Not many people expected a Conservative majority, but now it's here, we asked a selection of business leaders to give their thoughts on what happens next.
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The small and medium-sized business vote hasn't been central to the debate in 2015's election campaign, but it will be important in years to come because of its influence on economic growth and employment - something the Tory government holds dear. Here's a selection of views on what should happen between now and 2020.
Stability and continuity is always good for business. The threat of a hung parliament led to a feeling of uncertainty which we should now see subside.
The electorate have placed their faith in the Conservative’s long-term economic plan and hopefully the economic growth we have seen in previous quarters will continue.
As an SME based in the north of England, I am confident that the Northern Powerhouse, Osbourne continues to champion, will result in great benefits for us in the North resulting in more jobs, improved infrastructure and economic growth.
The coalition has created a good environment for small businesses over the last five years, but there's more the next government can do. I stand by my three asks for small business:
1) Help young people enter the workforce by actively promoting the alternatives to university and apprenticeships, and helping them to be ‘office ready'. This can be done by strengthening the links between education and employers.
2) More funding and incentives for growing businesses, not just start-ups, such as National Insurance holidays and government loans
3) A larger network of talented and experienced experts to help advise small businesses who want help to grow. That's why I'm challenging the Tories to deliver my small business manifesto.
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We conducted a survey on the eve of the election showing that the majority of small business owners favoured a Conservative government, so it certainly seems the business community have made their voices heard.
While the Conservatives have been quite strong on overall business policies, their support for one-man-band businesses has been less than stellar. Hopefully Cameron will give something back to those who helped re-elect him and introduce some meaningful support for freelancers and contractors.
As a result of the Conservatives being re-elected, David Cameron pledges to extend further support to SMEs. This includes cutting red tape by £10bn during the next parliament which will help businesses with low head count to navigate bureaucratic processes.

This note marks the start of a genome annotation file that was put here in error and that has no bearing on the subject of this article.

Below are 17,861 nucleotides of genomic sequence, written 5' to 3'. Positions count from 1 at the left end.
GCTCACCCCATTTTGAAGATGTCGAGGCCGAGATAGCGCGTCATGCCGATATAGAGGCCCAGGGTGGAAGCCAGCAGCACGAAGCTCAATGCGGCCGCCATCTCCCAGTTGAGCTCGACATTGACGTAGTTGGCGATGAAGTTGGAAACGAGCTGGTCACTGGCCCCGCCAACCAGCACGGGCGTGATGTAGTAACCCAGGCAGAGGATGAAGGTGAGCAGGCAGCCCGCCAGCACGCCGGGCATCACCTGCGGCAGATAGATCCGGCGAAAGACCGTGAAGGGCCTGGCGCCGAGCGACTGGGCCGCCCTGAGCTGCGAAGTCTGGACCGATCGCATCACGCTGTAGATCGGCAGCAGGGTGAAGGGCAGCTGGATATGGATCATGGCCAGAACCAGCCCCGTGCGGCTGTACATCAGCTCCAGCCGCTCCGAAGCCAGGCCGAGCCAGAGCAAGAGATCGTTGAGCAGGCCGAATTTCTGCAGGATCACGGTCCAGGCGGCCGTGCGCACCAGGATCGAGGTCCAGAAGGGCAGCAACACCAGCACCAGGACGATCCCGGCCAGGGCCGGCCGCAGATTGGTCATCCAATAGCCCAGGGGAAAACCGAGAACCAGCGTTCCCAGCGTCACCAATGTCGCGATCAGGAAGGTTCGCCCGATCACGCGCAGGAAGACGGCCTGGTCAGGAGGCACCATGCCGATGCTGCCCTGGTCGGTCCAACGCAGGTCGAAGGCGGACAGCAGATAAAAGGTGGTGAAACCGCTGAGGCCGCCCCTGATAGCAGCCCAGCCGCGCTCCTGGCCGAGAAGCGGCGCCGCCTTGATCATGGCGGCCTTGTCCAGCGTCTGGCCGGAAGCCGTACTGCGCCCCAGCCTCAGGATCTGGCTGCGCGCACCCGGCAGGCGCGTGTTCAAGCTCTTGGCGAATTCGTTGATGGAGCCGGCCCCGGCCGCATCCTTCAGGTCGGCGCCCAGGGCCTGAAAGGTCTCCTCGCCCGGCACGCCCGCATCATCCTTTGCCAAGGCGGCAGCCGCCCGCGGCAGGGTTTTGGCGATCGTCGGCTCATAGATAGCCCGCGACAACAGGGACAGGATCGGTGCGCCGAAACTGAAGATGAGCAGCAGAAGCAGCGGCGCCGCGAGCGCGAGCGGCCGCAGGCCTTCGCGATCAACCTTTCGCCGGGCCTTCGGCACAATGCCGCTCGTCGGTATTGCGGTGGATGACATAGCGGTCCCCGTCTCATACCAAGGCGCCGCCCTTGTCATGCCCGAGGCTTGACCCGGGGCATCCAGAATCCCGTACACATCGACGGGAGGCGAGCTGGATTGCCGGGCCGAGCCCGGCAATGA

The employment allowance, a levy on National Insurance contributions will remain however it’s unclear when, if ever this is extended to all domestic employers.
A Conservative majority has given new life to small businesses. Ahead of the election there were concerns that the enterprise friendly culture, which the coalition government has worked so hard to nourish, could be swept away overnight.
Today’s result will be a welcome relief for business owners, ensuring that policies such as entrepreneur’s relief and the current £10m lifetime gain tax are kept intact – policies which would have been under threat if Labour had come to power.
The previous government made impressive steps in establishing incentives around the entrepreneur’s investment scheme but there is still more to be done, especially around developing apprenticeships and SEIS schemes.
Although business confidence today is high, a Conservative government will likely lead to a referendum on the EU and we should be mindful of the impact a Brexit could have on UK SMEs, especially in terms of trade and recruiting a skilled workforce.
The Prime Minister must create a pro-enterprise environment, by getting the deficit down, continuing to make the UK one of the most competitive tax environments in the G20, especially for medium-sized businesses, and backing the decision of the Airports Commission.
With an EU referendum now likely, business will now want to see an ambitious, achievable reform agenda that will make both the UK and Europe more competitive and prosperous for all. The majority of businesses want to stay in a reformed European Union which opens up the world’s largest market of 500 million consumers.
There have been some major changes in Scotland and now businesses will be looking for reassurance that the devolution proposals agreed by all parties in the draft Scotland Bill will be in the Queen’s Speech